Loving God and good and truth with all my heart, soul, and strength landed me mired in universal, existential idiocy. The cosmos was crazy — and wrong. I didn’t argue whether I well-deserved such treatment, but my boys certainly didn’t deserve it. I raged, but God’s idiocy didn’t dent, and I inwardly hoped that I was wrong about it. One possibility remained. Maybe the idiocy, which was all I could see, was frothing on the surface of life’s waters, a veil obscuring the deeper truth, a cover apparent only to those who haven’t dived in. Of course, diving in seems idiotic as long as we stubbornly plant our feet onshore. I had a choice to make, and it was simple: identify the idiot.
It’s hard to admit we’re wrong, and harder yet to admit that we’re all wrong; but this was worse still. I had to admit that I was all wrong as the inevitable, necessary, and natural consequence of trying so very hard to be exceptionally right. My best resulted in the worst; my goodness resulted in harm; my love resulted in violation; my joy resulted in horrors. I was the idiot.
Realizing this was curiously liberating. When we stop wrestling angels and demons for superiority, we can also release the lie of our worthlessness and don dignity that we had all along. Admit blindness and sin vanishes. Claim sight and it remains. When the world looks like shit and the shit won’t wipe away, it might be that we’re wiping the world when we should wipe our eyes instead. Even Jesus promised that we’ll take specks out of our brother’s eyes, but only after removing logs from our own.
As sincerely admitted idiots, life looks different. Everyone who has genuinely confessed sees this. Grace becomes apparent where we once claimed entitlement, secretly fearing that we had no right. Idiots become no less prevalent or idiotic, just more understandable. That’s empowering. Hope replaces despair, because what we swore would kill us is apparent everywhere in everyone, including us; yet we live on just the same. The big difference is we’re no longer in denial about it. We don’t “deserve” anything, but receive lots anyway.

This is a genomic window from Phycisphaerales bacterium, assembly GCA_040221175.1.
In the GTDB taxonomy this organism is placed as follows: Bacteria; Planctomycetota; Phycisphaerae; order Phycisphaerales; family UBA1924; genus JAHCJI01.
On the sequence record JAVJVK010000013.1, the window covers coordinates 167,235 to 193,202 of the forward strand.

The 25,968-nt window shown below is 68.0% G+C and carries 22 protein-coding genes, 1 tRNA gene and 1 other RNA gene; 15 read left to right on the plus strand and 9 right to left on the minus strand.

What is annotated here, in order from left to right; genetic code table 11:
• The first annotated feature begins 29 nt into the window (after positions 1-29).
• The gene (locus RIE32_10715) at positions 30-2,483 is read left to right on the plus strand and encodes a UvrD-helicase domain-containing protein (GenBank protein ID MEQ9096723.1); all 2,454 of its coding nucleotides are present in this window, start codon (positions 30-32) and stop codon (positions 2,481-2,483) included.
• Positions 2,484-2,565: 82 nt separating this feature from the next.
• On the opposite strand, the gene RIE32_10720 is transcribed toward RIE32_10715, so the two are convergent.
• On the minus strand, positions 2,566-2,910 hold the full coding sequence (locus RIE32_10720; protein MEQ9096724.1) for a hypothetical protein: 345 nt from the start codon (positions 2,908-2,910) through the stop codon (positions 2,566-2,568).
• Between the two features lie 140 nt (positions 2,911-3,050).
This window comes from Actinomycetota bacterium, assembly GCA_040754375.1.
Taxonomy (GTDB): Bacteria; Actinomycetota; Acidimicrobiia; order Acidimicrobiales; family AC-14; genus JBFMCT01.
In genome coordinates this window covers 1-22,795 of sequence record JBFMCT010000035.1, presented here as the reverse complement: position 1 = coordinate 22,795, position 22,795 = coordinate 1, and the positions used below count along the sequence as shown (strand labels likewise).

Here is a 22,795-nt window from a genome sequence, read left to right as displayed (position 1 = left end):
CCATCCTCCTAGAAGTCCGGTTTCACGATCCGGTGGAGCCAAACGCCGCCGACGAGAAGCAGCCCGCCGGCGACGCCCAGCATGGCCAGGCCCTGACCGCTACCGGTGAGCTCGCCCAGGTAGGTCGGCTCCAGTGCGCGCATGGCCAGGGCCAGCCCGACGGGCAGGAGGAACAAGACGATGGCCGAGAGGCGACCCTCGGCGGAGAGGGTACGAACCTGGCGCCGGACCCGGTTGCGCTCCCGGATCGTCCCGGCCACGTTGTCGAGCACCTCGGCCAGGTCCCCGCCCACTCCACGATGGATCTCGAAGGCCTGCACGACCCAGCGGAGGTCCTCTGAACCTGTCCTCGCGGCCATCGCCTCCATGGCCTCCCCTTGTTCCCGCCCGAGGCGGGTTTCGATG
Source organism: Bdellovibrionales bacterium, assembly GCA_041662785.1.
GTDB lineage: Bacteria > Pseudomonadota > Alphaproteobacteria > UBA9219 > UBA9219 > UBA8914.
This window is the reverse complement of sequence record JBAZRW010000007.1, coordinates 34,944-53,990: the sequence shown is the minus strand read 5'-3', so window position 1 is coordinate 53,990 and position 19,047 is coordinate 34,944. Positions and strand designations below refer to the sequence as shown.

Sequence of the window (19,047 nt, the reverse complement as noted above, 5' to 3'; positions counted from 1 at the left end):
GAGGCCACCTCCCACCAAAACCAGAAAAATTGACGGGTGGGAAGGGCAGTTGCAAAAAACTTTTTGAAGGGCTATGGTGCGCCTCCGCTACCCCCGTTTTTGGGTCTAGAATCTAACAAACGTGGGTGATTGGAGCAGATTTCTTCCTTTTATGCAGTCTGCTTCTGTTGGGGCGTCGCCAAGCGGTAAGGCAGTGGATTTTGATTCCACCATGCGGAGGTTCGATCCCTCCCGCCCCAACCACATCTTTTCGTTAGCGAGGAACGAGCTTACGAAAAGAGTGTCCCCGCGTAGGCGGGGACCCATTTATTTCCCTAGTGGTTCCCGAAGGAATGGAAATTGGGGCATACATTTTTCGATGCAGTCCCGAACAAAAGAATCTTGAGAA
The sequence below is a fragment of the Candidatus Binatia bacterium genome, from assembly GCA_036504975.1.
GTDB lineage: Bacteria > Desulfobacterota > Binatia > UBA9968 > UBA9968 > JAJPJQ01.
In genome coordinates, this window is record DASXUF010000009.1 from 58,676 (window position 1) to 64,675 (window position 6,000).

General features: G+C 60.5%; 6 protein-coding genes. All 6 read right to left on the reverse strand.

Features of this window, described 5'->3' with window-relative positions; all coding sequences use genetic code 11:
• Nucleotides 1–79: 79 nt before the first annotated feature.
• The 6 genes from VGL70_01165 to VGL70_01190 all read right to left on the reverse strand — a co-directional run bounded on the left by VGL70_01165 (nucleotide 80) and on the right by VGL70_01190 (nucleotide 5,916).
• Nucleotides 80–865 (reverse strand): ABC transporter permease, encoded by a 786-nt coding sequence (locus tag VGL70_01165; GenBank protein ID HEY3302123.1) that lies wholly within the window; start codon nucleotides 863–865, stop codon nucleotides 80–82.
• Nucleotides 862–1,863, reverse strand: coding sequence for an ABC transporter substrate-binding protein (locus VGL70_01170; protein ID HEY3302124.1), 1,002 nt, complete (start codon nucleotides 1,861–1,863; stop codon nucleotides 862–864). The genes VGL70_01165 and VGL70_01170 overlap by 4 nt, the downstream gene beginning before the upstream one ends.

So, what’s to be done with idiots? Once we realize that we are them, the Golden Rule takes on an entirely different character. As idiots, how do we want other idiots to treat us? At the very least, less idiotically. Hopefully, cognizant that we’re in the same boat and share the same plight. When Jesus spoke of doing unto others and being done unto by them, he meant as peers and as friends. How often do we take it that way?
Something dies when you jump in with both feet, and it’s a strange kind of death. Or maybe that’s just how death is: terrifying in anticipation but, once committed, not much more than a change of condition. Now submerged, we wonder what the furor on the surface was all about. It feels like drowning at first, just like everyone said it would. And once we’re all wet, they aren’t shy about pointing out our folly, our idiocy. But we don’t drown. We start swimming. It’s a whole new world down there, beneath the hype and bullshit, scares and threats, promises that never come, and burdens that never leave. It’s navigable. And it’s fun.
What really dies down there? False hope. And why would false hope ever occur to us? By believing lies that true hopes are false. And where did true hope go? Nowhere. We didn’t lose it. We still have hope. We just need to be idiotic enough to dare believe it. And jump in.